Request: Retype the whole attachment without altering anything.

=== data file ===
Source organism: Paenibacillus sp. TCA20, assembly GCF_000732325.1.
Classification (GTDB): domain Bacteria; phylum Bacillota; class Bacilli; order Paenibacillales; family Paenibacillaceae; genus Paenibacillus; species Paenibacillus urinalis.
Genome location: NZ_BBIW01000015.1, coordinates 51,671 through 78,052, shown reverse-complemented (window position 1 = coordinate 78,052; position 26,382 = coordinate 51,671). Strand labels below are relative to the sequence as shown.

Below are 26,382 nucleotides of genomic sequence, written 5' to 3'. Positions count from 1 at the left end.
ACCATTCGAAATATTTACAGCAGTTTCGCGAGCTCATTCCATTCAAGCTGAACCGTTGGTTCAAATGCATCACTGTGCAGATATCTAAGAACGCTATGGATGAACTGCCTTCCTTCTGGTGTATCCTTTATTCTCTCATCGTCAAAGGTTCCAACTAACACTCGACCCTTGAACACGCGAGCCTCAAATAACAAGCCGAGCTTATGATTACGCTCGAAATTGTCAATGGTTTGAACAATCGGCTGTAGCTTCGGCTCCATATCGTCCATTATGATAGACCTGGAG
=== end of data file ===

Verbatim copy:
Source organism: Paenibacillus sp. TCA20, assembly GCF_000732325.1.
Classification (GTDB): domain Bacteria; phylum Bacillota; class Bacilli; order Paenibacillales; family Paenibacillaceae; genus Paenibacillus; species Paenibacillus urinalis.
Genome location: NZ_BBIW01000015.1, coordinates 51,671 through 78,052, shown reverse-complemented (window position 1 = coordinate 78,052; position 26,382 = coordinate 51,671). Strand labels below are relative to the sequence as shown.

Below are 26,382 nucleotides of genomic sequence, written 5' to 3'. Positions count from 1 at the left end.
ACCATTCGAAATATTTACAGCAGTTTCGCGAGCTCATTCCATTCAAGCTGAACCGTTGGTTCAAATGCATCACTGTGCAGATATCTAAGAACGCTATGGATGAACTGCCTTCCTTCTGGTGTATCCTTTATTCTCTCATCGTCAAAGGTTCCAACTAACACTCGACCCTTGAACACGCGAGCCTCAAATAACAAGCCGAGCTTATGATTACGCTCGAAATTGTCAATGGTTTGAACAATCGGCTGTAGCTTCGGCTCCATATCGTCCATTATGATAGACCTGGAG